***This article is not a substitute for the advice of an attorney.***
Today we will continue on in our Texas Water series by looking at the law applicable to Texas groundwater. Be sure to check out the prior posts on Texas surface water law and on current issues in Texas surface water if you missed them.
What is groundwater?
Groundwater is defined as “water percolating below the surface of the earth” but not including subterranean streams or rivers. (Note: Like above ground rivers, subterranean rivers in Texas would be state-0wned. To date, however, no subterranean river has been identified in Texas and, thus, at least until this type of river is identified, all underground water is treated as percolating.)
Most underground water is held in aquifers. The nine major aquifers hold 97% of the groundwater in Texas are: Ogallala, Gulf Coast, Edwards, Carrizo-Wilcox, Trinity, Edwards-Trinity, Seymour, Hueco-Mesilla, Bloson, and Cenozoic Pecos Alluvium.
How Is Groundwater Used?
Of the 17 million acre-feet of water used by Texans each year, 60% (approximately 10.2 million acre-feet) is groundwater.
Of the groundwater used, 80% (approximately 8.16 million acre-feet) of the water is used for agricultural irrigation for approximately 6.3 million acres of irrigated agricultural land.
Another 15% (1.53 million acre-feet) is used by municipalities.
Who Owns the Groundwater?
Landowners in Texas own the water beneath their property. See Texas Water Code Section 36.002. Moreover, recent case law makes clear that a landowner owns not only the water that emerges from the ground, but the water in place underground as well. When water is taken, or even in some cases where regulations limit the ability to pump groundwater, a landowner may be able to assert a takings claim because he or she is deprived of his or her property right in the water underlying the land. This is in sharp contrast to surface water, which is owned by the State of Texas in trust for the public and may only be used after a permit is obtained.
What Is The Rule of Capture?
Groundwater in Texas is governed by the legal doctrine known as the Rule of Capture. The Rule of Capture essentially provides that because a landowner also owns the water beneath his property, the landowner has the right to pump as much water as he wishes even at the expense of his neighbor. Under the Rule of Capture, a landowner needs no permit to drill a well and pump groundwater, and he may pump as much water as he may beneficially use even if that causes his neighbor’s well to go dry. He may also sell the water withdrawn from the ground for use at any location. What is the remedy for a neighbor who worried about his well going dry? Drill a bigger/deeper well. In light of this, many refer to Texas groundwater law as the “law of the biggest pump.”
Texas first adopted this law in 1904 in Houston & Texas Central Railway Co. v. East. In that case, Mr. East owned a shallow well on his property. The railroad drilled a larger, deeper well on its neighboring property, which pumped so much water that it caused Mr. East’s well to go dry. Mr. East sued, but the Texas Supreme Court found in favor of the railroad company. The court held that under Texas groundwater law, a person who owns the land may drill a well and use the water from that well, even if such uses cause his neighbor’s well to go dry.
Are there any limits on the Rule of Capture?
Yes. Not surprisingly, there are various limits on the Rule of Capture. Although a landowner owns the water beneath his or her property, this does not give the landowner the right to capture a specific amount of groundwater, nor does it allow the landowner to commit acts thath result in waste or subsidence. See Texas Water Code Section 36.002 The limitations fall into two categories: (1) common law exceptions and (2) Legislative exceptions.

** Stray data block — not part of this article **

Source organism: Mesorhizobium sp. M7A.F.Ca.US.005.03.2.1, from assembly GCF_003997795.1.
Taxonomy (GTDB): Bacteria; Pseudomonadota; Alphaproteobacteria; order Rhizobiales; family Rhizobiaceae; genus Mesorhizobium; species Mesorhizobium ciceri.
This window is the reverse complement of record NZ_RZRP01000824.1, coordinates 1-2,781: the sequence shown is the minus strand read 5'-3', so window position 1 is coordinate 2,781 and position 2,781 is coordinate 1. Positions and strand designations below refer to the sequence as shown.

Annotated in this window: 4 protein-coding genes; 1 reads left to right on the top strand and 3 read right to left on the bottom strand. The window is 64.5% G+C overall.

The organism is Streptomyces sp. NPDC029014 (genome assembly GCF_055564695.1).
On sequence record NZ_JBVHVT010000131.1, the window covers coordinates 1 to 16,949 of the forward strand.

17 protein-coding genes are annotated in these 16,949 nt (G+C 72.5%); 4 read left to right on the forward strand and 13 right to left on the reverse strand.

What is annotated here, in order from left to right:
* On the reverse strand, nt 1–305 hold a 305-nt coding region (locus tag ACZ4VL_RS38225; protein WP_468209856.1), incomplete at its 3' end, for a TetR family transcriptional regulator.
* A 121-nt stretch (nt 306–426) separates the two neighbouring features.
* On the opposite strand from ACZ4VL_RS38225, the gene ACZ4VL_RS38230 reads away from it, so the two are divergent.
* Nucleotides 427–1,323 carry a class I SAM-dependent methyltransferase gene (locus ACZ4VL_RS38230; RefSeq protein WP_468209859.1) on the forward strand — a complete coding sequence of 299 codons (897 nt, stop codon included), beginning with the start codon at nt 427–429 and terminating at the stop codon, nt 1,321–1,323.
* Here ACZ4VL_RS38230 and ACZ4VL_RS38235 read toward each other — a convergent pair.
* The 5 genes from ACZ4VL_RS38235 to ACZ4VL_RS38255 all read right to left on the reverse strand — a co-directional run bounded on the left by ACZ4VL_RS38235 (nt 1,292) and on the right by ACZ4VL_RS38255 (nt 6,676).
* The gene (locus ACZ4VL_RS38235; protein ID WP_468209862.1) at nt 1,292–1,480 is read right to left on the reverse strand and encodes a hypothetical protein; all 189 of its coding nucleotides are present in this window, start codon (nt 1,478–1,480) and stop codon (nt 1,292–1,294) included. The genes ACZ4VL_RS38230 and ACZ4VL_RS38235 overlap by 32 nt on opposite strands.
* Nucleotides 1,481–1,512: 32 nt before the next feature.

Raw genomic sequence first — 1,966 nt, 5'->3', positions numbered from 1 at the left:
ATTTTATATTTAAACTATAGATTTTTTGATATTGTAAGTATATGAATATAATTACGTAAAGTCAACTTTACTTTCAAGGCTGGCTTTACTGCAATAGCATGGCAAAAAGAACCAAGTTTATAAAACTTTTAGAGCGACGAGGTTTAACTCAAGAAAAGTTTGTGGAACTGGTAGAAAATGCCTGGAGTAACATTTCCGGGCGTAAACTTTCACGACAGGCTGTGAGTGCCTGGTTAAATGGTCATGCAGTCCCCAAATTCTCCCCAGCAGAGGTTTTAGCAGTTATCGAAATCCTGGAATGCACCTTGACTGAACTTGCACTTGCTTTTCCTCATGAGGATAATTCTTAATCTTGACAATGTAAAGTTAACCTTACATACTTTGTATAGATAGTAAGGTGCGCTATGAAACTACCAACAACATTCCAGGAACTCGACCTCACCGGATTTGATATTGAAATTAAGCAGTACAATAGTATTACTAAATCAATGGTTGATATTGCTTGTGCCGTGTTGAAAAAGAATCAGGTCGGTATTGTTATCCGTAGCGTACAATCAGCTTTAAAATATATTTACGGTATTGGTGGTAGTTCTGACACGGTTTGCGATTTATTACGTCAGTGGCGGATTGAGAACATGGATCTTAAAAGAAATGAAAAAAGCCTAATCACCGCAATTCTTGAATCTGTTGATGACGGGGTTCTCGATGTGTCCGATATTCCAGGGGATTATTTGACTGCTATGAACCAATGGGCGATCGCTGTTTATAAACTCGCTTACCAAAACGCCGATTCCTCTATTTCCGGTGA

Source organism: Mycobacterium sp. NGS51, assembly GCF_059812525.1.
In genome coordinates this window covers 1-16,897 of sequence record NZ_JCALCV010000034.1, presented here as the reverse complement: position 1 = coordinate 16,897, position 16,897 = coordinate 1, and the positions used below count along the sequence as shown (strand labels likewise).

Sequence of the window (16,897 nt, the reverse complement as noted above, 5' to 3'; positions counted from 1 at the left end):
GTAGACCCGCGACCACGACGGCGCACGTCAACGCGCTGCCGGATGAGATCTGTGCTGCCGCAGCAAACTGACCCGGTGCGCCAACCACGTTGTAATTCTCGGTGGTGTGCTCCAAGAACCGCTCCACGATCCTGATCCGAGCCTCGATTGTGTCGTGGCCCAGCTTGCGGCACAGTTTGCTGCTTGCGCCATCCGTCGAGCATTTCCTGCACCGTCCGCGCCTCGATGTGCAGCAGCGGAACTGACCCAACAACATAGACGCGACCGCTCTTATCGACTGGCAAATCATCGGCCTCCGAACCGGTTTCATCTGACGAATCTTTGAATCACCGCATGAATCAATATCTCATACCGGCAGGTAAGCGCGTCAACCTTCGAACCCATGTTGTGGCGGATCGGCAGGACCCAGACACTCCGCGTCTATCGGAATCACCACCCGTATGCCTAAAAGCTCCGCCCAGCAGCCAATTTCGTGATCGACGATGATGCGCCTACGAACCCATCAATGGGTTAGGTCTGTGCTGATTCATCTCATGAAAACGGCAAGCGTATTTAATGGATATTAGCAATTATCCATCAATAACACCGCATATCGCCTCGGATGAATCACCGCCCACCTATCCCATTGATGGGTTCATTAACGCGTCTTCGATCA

Common Law Exceptions: There are five common law exceptions to the Rule of Capture that limit a landowner’s right to pump groundwater. First, a landowner may not “maliciously take water for the sole purpose of injuring his neighbor.” Second, a landowner may not “wantonly and willfully waste” groundwater. Third, a landowner may not negligently drill or pump from a well in a manner that causes subsidence on his neighbor’s property. Fourth, a landowner may not pump from a contaminated well. Finally, a landowner my not trespass onto another’s land in order to pump groundwater. If a landowner’s pumping falls within one of these exceptions, he is not protected by the Rule of Capture and may be required to cease pumping or be liable for damages. (Three of these exceptions were essentially codified in 2011 and are now part of the Texas Water Code. Under the statute, a landowner may not “cause waste, cause malicious drainage, or negligently cause subsidence.”) See Texas Water Code Section 36.002.
Legislative Exceptions: Due to a Constitutional Amendment in 1917 known as the Conservation Amendment, the Texas Legislature has the duty to preserve and conserve all of Texas’ natural resources. This includes the power to regulate the drilling and pumping of groundwater. The Legislature decided that the “preferred method of groundwater management” in Texas is through local Groundwater Conservation Districts. See Texas Water Code Section 36.0015. These GCDs are able to enact rules and regulations, including requiring permits, metering, and limitations on the amount of water that may be withdrawn in their area. See Texas Water Code Section 36.0015. Much of the groundwater in Texas falls under the authority of a GCD. GCDs will be the topic of a forthcoming blog post.
Upcoming Blog Posts in Texas Water Series
In the coming weeks, blog posts will address: (1) Groundwater Conservation Districts in Texas, including their purpose, method of creation, rule surrounding their meetings and actions, and wells and areas exempt from their reach; and (2) Current issues in groundwater law.